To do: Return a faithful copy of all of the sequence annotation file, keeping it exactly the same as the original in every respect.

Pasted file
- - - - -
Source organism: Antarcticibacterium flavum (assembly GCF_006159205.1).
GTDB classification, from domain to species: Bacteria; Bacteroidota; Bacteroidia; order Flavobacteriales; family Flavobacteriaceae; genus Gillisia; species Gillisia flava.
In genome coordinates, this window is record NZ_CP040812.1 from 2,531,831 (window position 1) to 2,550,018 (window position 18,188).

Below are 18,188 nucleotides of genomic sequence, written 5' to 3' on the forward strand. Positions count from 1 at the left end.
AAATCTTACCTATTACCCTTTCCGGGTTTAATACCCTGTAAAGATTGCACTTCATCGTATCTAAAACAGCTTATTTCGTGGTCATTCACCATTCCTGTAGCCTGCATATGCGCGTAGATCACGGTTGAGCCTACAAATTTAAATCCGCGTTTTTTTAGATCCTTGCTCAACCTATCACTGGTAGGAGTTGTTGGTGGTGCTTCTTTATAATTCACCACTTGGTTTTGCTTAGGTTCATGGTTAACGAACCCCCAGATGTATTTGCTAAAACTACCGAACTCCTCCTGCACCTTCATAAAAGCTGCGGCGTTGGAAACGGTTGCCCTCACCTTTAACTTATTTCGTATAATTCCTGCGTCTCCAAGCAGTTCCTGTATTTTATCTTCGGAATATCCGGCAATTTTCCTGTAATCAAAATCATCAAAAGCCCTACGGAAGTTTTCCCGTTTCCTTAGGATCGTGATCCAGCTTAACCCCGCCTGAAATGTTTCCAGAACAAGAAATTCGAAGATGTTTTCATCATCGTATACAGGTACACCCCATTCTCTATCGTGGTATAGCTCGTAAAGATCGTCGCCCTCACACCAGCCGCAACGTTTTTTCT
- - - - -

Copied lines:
Source organism: Antarcticibacterium flavum (assembly GCF_006159205.1).
GTDB classification, from domain to species: Bacteria; Bacteroidota; Bacteroidia; order Flavobacteriales; family Flavobacteriaceae; genus Gillisia; species Gillisia flava.
In genome coordinates, this window is record NZ_CP040812.1 from 2,531,831 (window position 1) to 2,550,018 (window position 18,188).

Below are 18,188 nucleotides of genomic sequence, written 5' to 3' on the forward strand. Positions count from 1 at the left end.
AAATCTTACCTATTACCCTTTCCGGGTTTAATACCCTGTAAAGATTGCACTTCATCGTATCTAAAACAGCTTATTTCGTGGTCATTCACCATTCCTGTAGCCTGCATATGCGCGTAGATCACGGTTGAGCCTACAAATTTAAATCCGCGTTTTTTTAGATCCTTGCTCAACCTATCACTGGTAGGAGTTGTTGGTGGTGCTTCTTTATAATTCACCACTTGGTTTTGCTTAGGTTCATGGTTAACGAACCCCCAGATGTATTTGCTAAAACTACCGAACTCCTCCTGCACCTTCATAAAAGCTGCGGCGTTGGAAACGGTTGCCCTCACCTTTAACTTATTTCGTATAATTCCTGCGTCTCCAAGCAGTTCCTGTATTTTATCTTCGGAATATCCGGCAATTTTCCTGTAATCAAAATCATCAAAAGCCCTACGGAAGTTTTCCCGTTTCCTTAGGATCGTGATCCAGCTTAACCCCGCCTGAAATGTTTCCAGAACAAGAAATTCGAAGATGTTTTCATCATCGTATACAGGTACACCCCATTCTCTATCGTGGTATAGCTCGTAAAGATCGTCGCCCTCACACCAGCCGCAACGTTTTTTCT